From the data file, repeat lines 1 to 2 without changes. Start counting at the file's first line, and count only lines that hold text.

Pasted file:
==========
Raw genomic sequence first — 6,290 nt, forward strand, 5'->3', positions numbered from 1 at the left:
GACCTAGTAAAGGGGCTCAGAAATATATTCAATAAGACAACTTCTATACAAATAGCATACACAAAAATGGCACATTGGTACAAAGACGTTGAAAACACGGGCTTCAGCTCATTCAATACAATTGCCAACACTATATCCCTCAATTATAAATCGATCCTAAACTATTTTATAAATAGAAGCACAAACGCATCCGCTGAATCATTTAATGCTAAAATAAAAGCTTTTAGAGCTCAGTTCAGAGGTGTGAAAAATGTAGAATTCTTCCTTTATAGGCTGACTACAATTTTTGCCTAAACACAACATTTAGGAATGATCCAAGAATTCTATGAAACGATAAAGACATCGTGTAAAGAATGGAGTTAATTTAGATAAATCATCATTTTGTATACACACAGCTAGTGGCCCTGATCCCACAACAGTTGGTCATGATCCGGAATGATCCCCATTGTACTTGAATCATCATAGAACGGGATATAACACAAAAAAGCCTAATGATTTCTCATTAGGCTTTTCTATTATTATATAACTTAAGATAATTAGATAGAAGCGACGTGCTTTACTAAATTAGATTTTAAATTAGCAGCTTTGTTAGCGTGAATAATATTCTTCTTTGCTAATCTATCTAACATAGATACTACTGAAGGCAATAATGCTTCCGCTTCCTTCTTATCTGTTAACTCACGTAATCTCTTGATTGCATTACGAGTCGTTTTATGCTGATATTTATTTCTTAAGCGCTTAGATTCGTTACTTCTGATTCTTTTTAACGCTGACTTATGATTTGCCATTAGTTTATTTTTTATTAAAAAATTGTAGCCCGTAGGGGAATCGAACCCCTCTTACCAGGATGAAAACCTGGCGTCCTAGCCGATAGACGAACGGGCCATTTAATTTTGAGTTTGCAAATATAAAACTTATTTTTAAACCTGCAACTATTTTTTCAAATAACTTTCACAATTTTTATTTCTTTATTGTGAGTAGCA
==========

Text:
Raw genomic sequence first — 6,290 nt, forward strand, 5'->3', positions numbered from 1 at the left:
GACCTAGTAAAGGGGCTCAGAAATATATTCAATAAGACAACTTCTATACAAATAGCATACACAAAAATGGCACATTGGTACAAAGACGTTGAAAACACGGGCTTCAGCTCATTCAATACAATTGCCAACACTATATCCCTCAATTATAAATCGATCCTAAACTATTTTATAAATAGAAGCACAAACGCATCCGCTGAATCATTTAATGCTAAAATAAAAGCTTTTAGAGCTCAGTTCAGAGGTGTGAAAAATGTAGAATTCTTCCTTTATAGGCTGACTACAATTTTTGCCTAAACACAACATTTAGGAATGATCCAAGAATTCTATGAAACGATAAAGACATCGTGTAAAGAATGGAGTTAATTTAGATAAATCATCATTTTGTATACACACAGCTAGTGGCCCTGATCCCACAACAGTTGGTCATGATCCGGAATGATCCCCATTGTACTTGAATCATCATAGAACGGGATATAACACAAAAAAGCCTAATGATTTCTCATTAGGCTTTTCTATTATTATATAACTTAAGATAATTAGATAGAAGCGACGTGCTTTACTAAATTAGATTTTAAATTAGCAGCTTTGTTAGCGTGAATAATATTCTTCTTTGCTAATCTATCTAACATAGATACTACTGAAGGCAATAATGCTTCCGCTTCCTTCTTATCTGTTAACTCACGTAATCTCTTGATTGCATTACGAGTCGTTTTATGCTGATATTTATTTCTTAAGCGCTTAGATTCGTTACTTCTGATTCTTTTTAACGCTGACTTATGATTTGCCATTAGTTTATTTTTTATTAAAAAATTGTAGCCCGTAGGGGAATCGAACCCCTCTTACCAGGATGAAAACCTGGCGTCCTAGCCGATAGACGAACGGGCCATTTAATTTTGAGTTTGCAAATATAAAACTTATTTTTAAACCTGCAACTATTTTTTCAAATAACTTTCACAATTTTTATTTCTTTATTGTGAGTAGCA